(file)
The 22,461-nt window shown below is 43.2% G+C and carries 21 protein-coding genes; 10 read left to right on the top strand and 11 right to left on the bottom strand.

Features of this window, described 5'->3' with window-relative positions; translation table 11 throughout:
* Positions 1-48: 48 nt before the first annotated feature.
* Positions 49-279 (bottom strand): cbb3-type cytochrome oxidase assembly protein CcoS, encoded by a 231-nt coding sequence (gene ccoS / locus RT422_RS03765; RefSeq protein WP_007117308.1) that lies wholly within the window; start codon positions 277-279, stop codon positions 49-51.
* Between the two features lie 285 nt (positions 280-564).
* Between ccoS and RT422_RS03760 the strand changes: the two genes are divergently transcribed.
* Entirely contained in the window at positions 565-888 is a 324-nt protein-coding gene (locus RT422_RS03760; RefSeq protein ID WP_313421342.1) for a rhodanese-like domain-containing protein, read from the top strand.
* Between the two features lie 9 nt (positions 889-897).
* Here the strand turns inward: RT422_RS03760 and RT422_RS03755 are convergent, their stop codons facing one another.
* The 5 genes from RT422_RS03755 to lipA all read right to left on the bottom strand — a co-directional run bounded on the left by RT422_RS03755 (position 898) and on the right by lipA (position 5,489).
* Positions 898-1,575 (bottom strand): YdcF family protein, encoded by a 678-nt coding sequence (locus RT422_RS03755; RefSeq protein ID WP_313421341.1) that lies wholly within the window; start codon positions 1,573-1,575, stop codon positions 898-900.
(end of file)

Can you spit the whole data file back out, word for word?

The 22,461-nt window shown below is 43.2% G+C and carries 21 protein-coding genes; 10 read left to right on the top strand and 11 right to left on the bottom strand.

Features of this window, described 5'->3' with window-relative positions; translation table 11 throughout:
* Positions 1-48: 48 nt before the first annotated feature.
* Positions 49-279 (bottom strand): cbb3-type cytochrome oxidase assembly protein CcoS, encoded by a 231-nt coding sequence (gene ccoS / locus RT422_RS03765; RefSeq protein WP_007117308.1) that lies wholly within the window; start codon positions 277-279, stop codon positions 49-51.
* Between the two features lie 285 nt (positions 280-564).
* Between ccoS and RT422_RS03760 the strand changes: the two genes are divergently transcribed.
* Entirely contained in the window at positions 565-888 is a 324-nt protein-coding gene (locus RT422_RS03760; RefSeq protein ID WP_313421342.1) for a rhodanese-like domain-containing protein, read from the top strand.
* Between the two features lie 9 nt (positions 889-897).
* Here the strand turns inward: RT422_RS03760 and RT422_RS03755 are convergent, their stop codons facing one another.
* The 5 genes from RT422_RS03755 to lipA all read right to left on the bottom strand — a co-directional run bounded on the left by RT422_RS03755 (position 898) and on the right by lipA (position 5,489).
* Positions 898-1,575 (bottom strand): YdcF family protein, encoded by a 678-nt coding sequence (locus RT422_RS03755; RefSeq protein ID WP_313421341.1) that lies wholly within the window; start codon positions 1,573-1,575, stop codon positions 898-900.